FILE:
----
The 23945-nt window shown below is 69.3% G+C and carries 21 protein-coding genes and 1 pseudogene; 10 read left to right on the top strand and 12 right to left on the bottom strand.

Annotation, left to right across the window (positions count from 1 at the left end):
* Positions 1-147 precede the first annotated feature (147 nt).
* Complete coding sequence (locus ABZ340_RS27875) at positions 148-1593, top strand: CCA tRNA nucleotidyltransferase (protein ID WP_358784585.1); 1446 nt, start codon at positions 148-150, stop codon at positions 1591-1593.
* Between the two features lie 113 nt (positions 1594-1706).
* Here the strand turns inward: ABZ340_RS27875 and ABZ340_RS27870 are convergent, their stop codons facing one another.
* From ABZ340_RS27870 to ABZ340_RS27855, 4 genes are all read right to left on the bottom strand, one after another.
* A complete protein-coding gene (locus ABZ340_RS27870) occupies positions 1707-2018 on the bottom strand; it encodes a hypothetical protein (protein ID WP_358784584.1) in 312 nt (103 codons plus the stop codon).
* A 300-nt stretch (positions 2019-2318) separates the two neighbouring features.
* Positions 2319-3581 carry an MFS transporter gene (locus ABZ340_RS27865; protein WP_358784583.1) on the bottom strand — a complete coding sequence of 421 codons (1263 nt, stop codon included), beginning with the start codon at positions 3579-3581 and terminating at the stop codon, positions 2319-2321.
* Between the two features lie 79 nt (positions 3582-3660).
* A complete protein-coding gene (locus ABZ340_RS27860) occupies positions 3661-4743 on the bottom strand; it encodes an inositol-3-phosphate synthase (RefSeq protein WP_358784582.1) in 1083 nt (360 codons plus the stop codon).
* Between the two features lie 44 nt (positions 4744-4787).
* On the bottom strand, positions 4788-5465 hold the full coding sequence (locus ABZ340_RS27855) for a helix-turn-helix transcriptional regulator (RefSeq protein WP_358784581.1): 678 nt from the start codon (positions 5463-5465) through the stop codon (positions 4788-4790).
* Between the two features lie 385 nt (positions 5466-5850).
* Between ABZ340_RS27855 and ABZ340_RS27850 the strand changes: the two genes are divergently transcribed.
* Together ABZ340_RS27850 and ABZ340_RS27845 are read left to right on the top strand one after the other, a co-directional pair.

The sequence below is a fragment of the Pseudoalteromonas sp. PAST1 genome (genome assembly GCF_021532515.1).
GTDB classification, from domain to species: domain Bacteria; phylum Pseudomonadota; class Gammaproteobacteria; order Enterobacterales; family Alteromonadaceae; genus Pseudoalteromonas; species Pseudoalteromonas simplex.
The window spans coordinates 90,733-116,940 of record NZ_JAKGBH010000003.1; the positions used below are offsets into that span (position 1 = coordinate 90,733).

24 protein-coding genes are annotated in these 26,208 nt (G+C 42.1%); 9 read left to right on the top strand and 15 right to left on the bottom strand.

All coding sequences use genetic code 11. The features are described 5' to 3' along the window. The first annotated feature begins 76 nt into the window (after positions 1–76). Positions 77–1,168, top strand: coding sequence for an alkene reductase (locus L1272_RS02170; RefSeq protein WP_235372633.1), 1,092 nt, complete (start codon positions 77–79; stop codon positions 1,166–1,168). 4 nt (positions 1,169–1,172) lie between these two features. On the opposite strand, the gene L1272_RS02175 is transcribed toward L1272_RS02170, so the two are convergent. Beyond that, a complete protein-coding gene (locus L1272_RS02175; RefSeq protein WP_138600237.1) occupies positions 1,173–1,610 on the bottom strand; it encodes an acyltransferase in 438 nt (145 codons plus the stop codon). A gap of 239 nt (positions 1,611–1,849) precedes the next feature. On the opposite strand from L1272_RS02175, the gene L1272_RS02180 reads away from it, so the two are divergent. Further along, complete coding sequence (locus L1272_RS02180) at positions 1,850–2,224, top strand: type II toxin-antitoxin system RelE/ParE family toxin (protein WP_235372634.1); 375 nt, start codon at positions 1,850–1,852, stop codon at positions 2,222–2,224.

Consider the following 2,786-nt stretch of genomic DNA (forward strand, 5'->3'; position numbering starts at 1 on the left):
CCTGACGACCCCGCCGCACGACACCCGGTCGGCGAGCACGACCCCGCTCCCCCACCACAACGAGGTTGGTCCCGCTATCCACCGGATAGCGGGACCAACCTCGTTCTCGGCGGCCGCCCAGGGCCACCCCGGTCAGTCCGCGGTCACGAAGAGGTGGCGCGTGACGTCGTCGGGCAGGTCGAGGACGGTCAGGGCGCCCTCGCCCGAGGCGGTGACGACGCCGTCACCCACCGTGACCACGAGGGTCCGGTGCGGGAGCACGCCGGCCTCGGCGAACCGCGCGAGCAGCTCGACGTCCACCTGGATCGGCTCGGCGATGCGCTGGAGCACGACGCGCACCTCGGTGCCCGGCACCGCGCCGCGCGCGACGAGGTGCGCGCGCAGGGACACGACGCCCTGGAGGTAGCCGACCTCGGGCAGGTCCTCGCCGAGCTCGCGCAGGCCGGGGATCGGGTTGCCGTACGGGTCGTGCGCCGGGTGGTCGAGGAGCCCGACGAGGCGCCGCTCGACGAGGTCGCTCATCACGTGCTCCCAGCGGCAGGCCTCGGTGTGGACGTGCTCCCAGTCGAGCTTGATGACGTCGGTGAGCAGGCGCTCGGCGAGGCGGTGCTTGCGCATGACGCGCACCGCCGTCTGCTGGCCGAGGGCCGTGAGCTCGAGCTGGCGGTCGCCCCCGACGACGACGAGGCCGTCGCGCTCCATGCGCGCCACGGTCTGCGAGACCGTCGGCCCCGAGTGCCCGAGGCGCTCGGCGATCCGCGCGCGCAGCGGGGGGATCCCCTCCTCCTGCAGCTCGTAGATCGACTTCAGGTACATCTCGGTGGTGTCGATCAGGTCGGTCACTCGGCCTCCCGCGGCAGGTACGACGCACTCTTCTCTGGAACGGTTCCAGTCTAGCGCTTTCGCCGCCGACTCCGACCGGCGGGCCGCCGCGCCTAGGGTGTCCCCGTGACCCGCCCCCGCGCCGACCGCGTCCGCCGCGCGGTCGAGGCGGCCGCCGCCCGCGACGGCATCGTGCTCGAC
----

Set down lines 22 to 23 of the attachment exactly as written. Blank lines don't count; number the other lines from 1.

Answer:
All coding sequences use genetic code 11. The features are described 5' to 3' along the window. The first annotated feature begins 76 nt into the window (after positions 1–76). Positions 77–1,168, top strand: coding sequence for an alkene reductase (locus L1272_RS02170; RefSeq protein WP_235372633.1), 1,092 nt, complete (start codon positions 77–79; stop codon positions 1,166–1,168). 4 nt (positions 1,169–1,172) lie between these two features. On the opposite strand, the gene L1272_RS02175 is transcribed toward L1272_RS02170, so the two are convergent. Beyond that, a complete protein-coding gene (locus L1272_RS02175; RefSeq protein WP_138600237.1) occupies positions 1,173–1,610 on the bottom strand; it encodes an acyltransferase in 438 nt (145 codons plus the stop codon). A gap of 239 nt (positions 1,611–1,849) precedes the next feature. On the opposite strand from L1272_RS02175, the gene L1272_RS02180 reads away from it, so the two are divergent. Further along, complete coding sequence (locus L1272_RS02180) at positions 1,850–2,224, top strand: type II toxin-antitoxin system RelE/ParE family toxin (protein WP_235372634.1); 375 nt, start codon at positions 1,850–1,852, stop codon at positions 2,222–2,224.

Consider the following 2,786-nt stretch of genomic DNA (forward strand, 5'->3'; position numbering starts at 1 on the left):